Hyperlipemia is difficult to treat and has a high fatality rate. The best approach is to feed a high-energy, low-fat diet for a period of one to three weeks. Because these mares often have little appetite, you might have to get your veterinarian to tube-feed them.
Prevention of the syndrome is far better than attempting a cure. Simply provide adequate intake of good-quality feed, especially in the last 110 days of gestation and throughout the time the mare is nursing. This goes double for fat ponies, even if your instincts say "put her on a diet." Preventing mares from becoming obese in the first place is a much better approach.
BEWARE OF FESCUE
Most broodmare owners have heard of the dangers of tall fescue (Festuca arundinacea), a hardy pasture grass that grows in many parts of the United States. Although fescue has many admirable qualities (it's easily established, tolerates close grazing well, stands up to heavy traffic, is resistant to insect damage, and survives drought conditions that would wither most other grasses), it has one significant problem--it's prone to infection by an endophyte fungus, which lives among the plant cells (making it practically invisible) and produces, or causes the grass to produce, an alkaloid toxin. The endophyte is seed-borne and cannot be spread any other way, and most tall fescue pastures can be assumed to be infested with it. Cutting the grass for hay doesn't destroy the endophyte, or reduce the effect of the toxin. (See article on Pastures on page 80.)
Although relatively harmless to most adult horses (with some reports of slow hoof growth and rough hair coats), the fescue fungus, when ingested by a mare in the last trimester of her pregnancy, can cause an abnormally thickened placenta, decreased or failed milk production (agalactia), prolonged gestation (often 30 to 40 days longer than normal) resulting in a difficult birth, retained placenta after birth (resulting in uterine infections, founder, and difficulty conceiving again), and sometimes late abortion or stillbirth due to premature separation of the placenta. Endophyte-infested fescue also has been implicated in some cases of reduced growth in weanlings and yearlings, so some researchers recommend keeping young growing stock off fescue pasture.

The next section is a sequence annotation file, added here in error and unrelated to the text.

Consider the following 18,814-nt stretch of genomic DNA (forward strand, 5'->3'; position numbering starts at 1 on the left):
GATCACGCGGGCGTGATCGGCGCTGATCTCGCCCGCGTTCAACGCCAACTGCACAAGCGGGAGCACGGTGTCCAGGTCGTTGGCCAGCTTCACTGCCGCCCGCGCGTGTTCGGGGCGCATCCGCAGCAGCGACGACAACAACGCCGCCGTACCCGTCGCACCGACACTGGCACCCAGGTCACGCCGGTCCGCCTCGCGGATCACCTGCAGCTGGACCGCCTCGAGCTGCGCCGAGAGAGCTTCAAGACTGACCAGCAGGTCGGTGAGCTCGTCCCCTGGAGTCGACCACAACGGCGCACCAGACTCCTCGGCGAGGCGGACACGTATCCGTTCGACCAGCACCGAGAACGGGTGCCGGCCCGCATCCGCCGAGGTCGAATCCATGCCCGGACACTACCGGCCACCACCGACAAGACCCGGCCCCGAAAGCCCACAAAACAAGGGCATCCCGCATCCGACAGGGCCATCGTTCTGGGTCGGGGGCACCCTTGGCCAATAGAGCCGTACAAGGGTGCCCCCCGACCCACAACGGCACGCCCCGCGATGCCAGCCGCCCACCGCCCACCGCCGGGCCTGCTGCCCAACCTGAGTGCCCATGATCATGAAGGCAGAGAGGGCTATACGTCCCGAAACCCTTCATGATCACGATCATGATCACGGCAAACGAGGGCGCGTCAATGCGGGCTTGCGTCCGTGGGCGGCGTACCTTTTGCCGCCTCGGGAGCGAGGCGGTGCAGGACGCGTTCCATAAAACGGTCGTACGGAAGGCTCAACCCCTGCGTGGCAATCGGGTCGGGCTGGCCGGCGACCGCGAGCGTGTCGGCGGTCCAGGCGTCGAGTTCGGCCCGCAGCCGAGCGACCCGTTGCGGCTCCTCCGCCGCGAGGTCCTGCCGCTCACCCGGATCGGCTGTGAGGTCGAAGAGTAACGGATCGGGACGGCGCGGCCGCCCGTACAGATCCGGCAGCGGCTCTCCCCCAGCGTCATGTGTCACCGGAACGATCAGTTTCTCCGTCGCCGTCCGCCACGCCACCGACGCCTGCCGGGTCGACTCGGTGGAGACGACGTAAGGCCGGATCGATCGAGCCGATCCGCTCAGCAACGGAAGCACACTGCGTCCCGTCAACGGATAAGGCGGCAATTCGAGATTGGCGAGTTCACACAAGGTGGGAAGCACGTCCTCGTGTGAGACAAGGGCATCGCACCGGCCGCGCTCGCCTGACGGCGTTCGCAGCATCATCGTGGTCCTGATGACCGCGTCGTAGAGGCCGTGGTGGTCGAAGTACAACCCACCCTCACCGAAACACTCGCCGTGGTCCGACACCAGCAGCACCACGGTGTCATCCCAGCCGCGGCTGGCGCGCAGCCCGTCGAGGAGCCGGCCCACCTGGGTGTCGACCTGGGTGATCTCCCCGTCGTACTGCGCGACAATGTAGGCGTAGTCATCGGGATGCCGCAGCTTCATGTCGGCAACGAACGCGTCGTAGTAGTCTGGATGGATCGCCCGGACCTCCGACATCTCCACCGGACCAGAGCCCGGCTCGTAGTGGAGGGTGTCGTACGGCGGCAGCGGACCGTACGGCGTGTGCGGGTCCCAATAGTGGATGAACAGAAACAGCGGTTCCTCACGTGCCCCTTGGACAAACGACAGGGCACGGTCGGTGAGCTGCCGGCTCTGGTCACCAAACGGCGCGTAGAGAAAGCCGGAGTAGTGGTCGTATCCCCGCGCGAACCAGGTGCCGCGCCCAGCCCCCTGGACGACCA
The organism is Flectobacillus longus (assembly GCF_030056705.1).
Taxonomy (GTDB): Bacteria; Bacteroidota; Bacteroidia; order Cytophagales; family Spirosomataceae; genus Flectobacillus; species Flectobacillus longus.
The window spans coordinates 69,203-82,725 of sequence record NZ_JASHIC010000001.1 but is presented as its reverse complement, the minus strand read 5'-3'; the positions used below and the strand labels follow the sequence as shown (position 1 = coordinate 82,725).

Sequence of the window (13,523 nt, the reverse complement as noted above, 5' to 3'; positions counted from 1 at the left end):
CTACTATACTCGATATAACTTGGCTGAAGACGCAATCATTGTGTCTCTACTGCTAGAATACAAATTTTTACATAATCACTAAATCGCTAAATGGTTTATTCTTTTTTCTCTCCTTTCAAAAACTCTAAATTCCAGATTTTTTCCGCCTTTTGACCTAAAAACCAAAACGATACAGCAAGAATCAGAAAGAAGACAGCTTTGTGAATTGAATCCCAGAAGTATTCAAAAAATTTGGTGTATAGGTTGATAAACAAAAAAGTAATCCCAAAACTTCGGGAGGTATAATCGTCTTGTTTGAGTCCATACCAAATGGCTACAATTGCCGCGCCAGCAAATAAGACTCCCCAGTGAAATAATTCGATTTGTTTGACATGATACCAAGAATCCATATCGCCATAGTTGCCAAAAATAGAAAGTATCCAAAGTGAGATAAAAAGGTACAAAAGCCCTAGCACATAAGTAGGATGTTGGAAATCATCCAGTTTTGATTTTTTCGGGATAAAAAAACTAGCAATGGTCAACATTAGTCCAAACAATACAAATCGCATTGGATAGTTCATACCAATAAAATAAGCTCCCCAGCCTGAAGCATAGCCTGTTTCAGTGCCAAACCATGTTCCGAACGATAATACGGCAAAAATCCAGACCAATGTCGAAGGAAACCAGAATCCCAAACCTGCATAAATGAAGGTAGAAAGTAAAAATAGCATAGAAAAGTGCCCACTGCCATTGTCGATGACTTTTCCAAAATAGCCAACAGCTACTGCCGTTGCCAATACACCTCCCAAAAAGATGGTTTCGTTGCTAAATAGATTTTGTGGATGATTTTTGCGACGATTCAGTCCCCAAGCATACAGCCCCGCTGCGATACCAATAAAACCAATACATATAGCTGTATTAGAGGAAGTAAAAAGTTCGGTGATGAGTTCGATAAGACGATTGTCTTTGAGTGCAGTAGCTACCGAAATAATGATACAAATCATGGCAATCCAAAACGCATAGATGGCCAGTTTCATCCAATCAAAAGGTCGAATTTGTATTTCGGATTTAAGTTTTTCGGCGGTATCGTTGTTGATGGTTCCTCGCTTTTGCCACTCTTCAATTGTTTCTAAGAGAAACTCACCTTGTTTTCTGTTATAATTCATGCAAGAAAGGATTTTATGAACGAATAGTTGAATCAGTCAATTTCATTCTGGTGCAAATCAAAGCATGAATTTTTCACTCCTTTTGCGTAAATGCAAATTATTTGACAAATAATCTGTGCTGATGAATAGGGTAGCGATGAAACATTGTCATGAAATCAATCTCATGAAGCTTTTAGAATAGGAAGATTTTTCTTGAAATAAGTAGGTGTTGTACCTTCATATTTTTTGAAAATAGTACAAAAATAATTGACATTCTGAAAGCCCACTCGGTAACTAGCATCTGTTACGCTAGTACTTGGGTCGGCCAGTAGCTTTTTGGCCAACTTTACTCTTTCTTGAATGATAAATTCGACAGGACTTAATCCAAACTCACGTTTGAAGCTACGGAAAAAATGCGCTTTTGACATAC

The good news is that there is a reliable method of testing your fescue pasture for presence of the endophyte, and there also is "certified endophyte-free" fescue seed that can be planted in any pasture in which you expect to keep broodmares. Consult your local agriculture agent or feed store for recommendations on how best to get rid of infected fescue pasture on your property, and how to replace it (generally with endophyte-free fescue, orchard grass, or Kentucky bluegrass).
If you have any fescue on your property, the best approach is to remove your broodmares from the pasture (and any fescue hay) 90 days before foaling. Keeping detailed records of your mare's foaling patterns can help you determine whether she is exhibiting any signs of toxicosis (keep in mind that maiden mares tend to gestate longer, produce less milk, and have more difficult births than experienced mares, and that mares carrying colts tend to have longer gestations than those carrying fillies). If you think there is any chance your mare has ingested endophyte-infected fescue during the final trimester of her pregnancy, consult your veterinarian about administering domperidone, a dopamine agonist drug that can be given in a paste form before labor begins to help guard against toxicosis. (A recent study suggests that this paste, given daily in the 25 to 30 days before foaling, could safeguard mares without having to remove them from fescue pasture.)
Because an affected mare might not produce any colostrum, it's also a good idea to have some frozen colostrum on hand for the newborn foal, and to have your veterinarian test the foal for failure of passive transfer (see article on Colostrum on page 91).
There are a few other types of grass to watch out for if you have a broodmare. Sorghum, Sudan grass, Johnson grass, and hybrids of these all contain a chemical that can be converted, in the horse's system, to cyanide. If this chemical builds up in sufficient quantity, it can cause incoordination and bladder problems in horses, and it has been implicated in abortion in mares and in the birth of foals with fused joints.
About the Author
Karen Briggs is the author of six books, including the recently updated Understanding Equine Nutrition as well as Understanding The Pony, both published by Eclipse Press. She's written a few thousand articles on subjects ranging from guttural pouch infections to how to compost your manure. She is also a Canadian certified riding coach, an equine nutritionist, and works in media relations for the harness racing industry. She lives with her band of off-the-track Thoroughbreds on a farm near Guelph, Ontario, and dabbles in eventing.
POLL: Managing Working Horses